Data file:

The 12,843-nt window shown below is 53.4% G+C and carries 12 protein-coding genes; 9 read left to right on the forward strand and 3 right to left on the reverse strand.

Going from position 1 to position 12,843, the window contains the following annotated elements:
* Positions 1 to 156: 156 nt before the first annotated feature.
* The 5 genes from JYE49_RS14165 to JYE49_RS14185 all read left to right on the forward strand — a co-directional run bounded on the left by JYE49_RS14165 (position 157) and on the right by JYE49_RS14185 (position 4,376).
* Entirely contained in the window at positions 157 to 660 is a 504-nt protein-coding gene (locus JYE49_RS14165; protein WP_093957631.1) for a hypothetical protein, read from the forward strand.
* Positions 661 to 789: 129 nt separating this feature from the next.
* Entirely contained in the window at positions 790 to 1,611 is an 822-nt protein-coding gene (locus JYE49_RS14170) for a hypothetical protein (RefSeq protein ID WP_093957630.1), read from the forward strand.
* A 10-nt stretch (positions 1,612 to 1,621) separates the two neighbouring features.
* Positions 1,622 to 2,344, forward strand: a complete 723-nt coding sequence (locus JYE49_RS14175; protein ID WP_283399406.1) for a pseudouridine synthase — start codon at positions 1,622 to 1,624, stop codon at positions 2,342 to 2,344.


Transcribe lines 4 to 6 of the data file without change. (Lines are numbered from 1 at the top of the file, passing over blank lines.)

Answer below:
* The 5 genes from JYE49_RS14165 to JYE49_RS14185 all read left to right on the forward strand — a co-directional run bounded on the left by JYE49_RS14165 (position 157) and on the right by JYE49_RS14185 (position 4,376).
* Entirely contained in the window at positions 157 to 660 is a 504-nt protein-coding gene (locus JYE49_RS14165; protein WP_093957631.1) for a hypothetical protein, read from the forward strand.
* Positions 661 to 789: 129 nt separating this feature from the next.